Flyers analysis

As trade deadline nears, Frost vying for more, believes in future with Flyers

Frost is in Year 1 of a two-year, $4.2 million contract

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Much was made of when Morgan Frost sought out his head coach for a 1-on-1 discussion in January.

The 24-year-old voiced his thoughts after being a healthy scratch for the 11th time this season. John Tortorella was "thrilled" by Frost's initiative and honesty, calling it "a huge step" for the coach and player.

It felt like a notable breakthrough. Was it? Or did us inquisitive writers read too much into it?

"I've been asked that so many times. I think the media did," Frost said with a smile Tuesday. "But, yeah, I think it was just to kind of get some things off my chest. You're not seeing him every day and just having that kind of conversation in the hallway. I felt like there were some things that I needed to say. I don't know if it's a breakthrough or not, but I think it gives a better understanding."

Frost hasn't sat since that Jan. 4 benching, putting up four goals and 12 assists in 19 games. His 16 points over that span are the second most on the Flyers, behind only Travis Konecny's 19.

His minutes have climbed to 18:35 per game in the last five games. He's playing 15:46 per game on the season.

When the playmaking center is creating chances or if the Flyers need offense, Tortorella will lean on Frost later in games. And when Frost is checking well and being reliable in all three zones, it makes him a more trustworthy player.

"A little bit more, for sure," Frost said. "I don't think I'm all the way there yet. I still have a fair amount of mishaps defensively, kind of like in the outdoor game. It's not something I'm trying to do obviously, I'm working hard to be good on both sides of the puck. I think when he sees that I'm kind of feeling it out there, then he starts giving me more ice time. I think if I'm having a good game, then he's more willing to put me out in the last couple of minutes."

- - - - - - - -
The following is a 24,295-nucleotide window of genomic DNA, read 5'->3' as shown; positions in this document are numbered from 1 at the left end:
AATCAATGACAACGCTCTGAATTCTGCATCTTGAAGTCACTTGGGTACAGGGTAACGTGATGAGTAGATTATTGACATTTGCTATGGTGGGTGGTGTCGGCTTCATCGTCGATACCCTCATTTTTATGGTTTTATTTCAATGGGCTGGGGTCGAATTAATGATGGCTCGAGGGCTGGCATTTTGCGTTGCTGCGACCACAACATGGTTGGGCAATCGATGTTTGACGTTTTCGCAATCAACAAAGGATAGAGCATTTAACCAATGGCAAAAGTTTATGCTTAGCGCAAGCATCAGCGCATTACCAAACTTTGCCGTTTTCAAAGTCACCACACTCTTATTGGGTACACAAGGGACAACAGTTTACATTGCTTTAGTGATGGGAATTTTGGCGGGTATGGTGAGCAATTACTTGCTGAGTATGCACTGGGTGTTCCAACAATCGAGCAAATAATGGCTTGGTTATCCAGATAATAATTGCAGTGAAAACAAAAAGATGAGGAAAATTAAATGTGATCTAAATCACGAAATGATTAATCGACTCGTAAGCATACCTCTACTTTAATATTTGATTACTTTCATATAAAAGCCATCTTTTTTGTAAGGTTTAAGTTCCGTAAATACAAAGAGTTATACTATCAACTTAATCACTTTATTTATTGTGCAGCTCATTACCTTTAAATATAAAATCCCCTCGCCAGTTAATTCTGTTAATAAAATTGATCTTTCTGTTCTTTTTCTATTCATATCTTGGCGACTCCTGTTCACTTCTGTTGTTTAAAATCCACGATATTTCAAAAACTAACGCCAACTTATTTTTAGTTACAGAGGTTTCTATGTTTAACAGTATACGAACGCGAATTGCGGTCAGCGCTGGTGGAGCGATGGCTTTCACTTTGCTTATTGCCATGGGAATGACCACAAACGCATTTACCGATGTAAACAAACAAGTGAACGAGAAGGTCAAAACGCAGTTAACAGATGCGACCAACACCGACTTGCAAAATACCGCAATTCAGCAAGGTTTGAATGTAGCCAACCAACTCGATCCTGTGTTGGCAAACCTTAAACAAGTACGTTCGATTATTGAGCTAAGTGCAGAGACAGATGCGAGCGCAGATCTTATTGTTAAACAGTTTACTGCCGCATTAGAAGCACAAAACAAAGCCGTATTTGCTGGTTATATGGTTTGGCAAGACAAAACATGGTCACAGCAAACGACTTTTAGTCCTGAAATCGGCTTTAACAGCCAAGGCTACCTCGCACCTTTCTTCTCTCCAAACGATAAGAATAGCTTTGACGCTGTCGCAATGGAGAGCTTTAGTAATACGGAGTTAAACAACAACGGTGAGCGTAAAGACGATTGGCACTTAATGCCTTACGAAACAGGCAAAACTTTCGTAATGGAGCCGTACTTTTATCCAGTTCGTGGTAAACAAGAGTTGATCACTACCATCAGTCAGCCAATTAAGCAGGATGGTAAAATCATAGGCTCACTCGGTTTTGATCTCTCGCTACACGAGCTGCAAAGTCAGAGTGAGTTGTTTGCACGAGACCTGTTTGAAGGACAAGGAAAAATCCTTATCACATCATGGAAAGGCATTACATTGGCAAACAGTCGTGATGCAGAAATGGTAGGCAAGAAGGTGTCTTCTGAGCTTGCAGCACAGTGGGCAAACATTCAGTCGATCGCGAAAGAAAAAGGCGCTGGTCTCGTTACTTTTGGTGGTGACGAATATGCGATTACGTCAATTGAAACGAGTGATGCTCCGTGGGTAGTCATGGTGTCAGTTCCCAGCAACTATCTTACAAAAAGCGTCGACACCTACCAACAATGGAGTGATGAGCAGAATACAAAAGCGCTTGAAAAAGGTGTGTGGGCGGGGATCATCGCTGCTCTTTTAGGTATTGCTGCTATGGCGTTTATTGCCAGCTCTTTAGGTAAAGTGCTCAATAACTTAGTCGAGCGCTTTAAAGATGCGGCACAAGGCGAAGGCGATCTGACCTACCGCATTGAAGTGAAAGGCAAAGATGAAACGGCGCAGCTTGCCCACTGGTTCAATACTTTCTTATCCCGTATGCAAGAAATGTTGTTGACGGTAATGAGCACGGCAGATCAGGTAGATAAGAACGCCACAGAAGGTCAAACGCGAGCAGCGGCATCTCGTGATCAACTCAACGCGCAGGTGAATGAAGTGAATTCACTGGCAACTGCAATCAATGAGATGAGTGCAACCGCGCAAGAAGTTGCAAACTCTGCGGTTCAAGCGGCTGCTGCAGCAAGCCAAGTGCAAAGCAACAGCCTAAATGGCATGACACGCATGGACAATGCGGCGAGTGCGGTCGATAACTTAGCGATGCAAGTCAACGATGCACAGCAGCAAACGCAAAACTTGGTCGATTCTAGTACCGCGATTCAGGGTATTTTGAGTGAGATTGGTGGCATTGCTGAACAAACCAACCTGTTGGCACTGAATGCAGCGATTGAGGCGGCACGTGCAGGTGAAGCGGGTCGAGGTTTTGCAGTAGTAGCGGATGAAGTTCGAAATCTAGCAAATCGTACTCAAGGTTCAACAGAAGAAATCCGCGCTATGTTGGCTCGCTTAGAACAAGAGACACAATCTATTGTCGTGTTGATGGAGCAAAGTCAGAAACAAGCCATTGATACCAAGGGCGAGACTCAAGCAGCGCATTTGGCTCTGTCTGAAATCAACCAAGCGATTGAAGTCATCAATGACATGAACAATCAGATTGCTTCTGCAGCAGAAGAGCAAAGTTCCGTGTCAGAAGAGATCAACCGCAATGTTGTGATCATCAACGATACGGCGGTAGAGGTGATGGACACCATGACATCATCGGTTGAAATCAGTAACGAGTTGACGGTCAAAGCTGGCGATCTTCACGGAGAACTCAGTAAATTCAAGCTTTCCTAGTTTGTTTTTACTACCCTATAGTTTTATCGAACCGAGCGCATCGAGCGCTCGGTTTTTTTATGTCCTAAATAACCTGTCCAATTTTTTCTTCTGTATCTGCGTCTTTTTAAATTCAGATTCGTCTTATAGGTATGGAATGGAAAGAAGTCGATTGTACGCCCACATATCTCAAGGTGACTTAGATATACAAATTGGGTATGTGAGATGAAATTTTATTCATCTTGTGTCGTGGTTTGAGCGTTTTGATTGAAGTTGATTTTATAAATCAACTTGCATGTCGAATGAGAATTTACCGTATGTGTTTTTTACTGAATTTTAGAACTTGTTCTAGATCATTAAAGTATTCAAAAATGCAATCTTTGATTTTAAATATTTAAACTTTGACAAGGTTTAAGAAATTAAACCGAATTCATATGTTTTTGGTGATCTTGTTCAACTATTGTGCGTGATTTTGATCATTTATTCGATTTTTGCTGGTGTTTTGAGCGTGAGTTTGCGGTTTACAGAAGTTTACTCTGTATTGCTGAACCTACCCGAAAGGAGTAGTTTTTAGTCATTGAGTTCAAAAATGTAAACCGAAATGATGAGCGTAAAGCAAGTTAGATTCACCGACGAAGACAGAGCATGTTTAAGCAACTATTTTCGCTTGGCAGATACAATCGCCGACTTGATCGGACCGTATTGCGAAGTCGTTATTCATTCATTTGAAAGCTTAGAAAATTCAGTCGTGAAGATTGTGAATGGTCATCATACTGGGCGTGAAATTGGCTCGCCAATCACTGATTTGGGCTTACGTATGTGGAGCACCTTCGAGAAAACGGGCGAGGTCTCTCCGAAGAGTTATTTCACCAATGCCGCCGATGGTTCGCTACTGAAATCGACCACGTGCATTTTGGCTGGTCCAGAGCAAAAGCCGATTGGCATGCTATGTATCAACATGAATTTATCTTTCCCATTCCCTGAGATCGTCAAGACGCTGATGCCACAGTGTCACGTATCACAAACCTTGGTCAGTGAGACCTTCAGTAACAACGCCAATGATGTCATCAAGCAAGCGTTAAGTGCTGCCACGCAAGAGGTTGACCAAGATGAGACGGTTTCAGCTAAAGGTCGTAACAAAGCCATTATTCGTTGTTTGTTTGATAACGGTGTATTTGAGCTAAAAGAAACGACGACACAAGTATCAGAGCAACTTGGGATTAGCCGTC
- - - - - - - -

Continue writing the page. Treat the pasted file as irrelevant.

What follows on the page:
Tortorella would agree there's still more work to do.

"Depends if he plays well," the head coach said Tuesday. "He'll play if he plays well. I still think there are inconsistencies. We'll see where it goes."

Morgan Frost rifled home his ninth goal of the season on a penalty shot.

There was reasonable fear of an impasse with Tortorella and Frost in the opening two months of the season. Frost was benched for six straight games and 10 of the club's first 20 games. When a young center sits that many times on a team emphasizing youth in a rebuild, it's fair to wonder if he's viewed as a part of the future.

To Frost's credit, he was steadfast in staying positive. He expressed belief in his ability to make "a big impact" for the Flyers and did not lose sight of being a good teammate.

Frost has 27 points (nine goals, 18 assists) and a plus-6 rating in 46 games this season. With the March 8 NHL trade deadline about two weeks away, one would think it's likely he's still a Flyer when it passes. He's in Year 1 of a two-year, $4.2 million contract that he signed last September and he's a young player that plays a premium position.

But the Flyers are a team that's willing to listen and you can bet other clubs kept tabs on Frost's precarious position earlier in the season.

Frost, himself, sees his future in Philadelphia. He has played a role in the Flyers' turnaround and wants to see it through.

"Oh yeah, for sure, that has never changed for me," Frost said. "I hope so. That's a little out of my control, but that's all I want to do, I love this group of guys. Especially some of these young guys that I've kind of come up with, I'm really excited about what's being built here and the future. I've got to show it in my play and earn it, but I don't think that will ever change. I think that I'll always want to be here."

And if he wants to seek out Tortorella, he knows he can.

"If you have something that you're feeling and you feel it's important to go talk to him about it, his door is always open," Frost said. "He welcomes that. I don't think it's something that you want to force, I don't want to be a guy going in there all the time, I don't think he'd like that too much. But if you feel like there's something you need to say, I've done it a couple of times, so I feel comfortable doing that."

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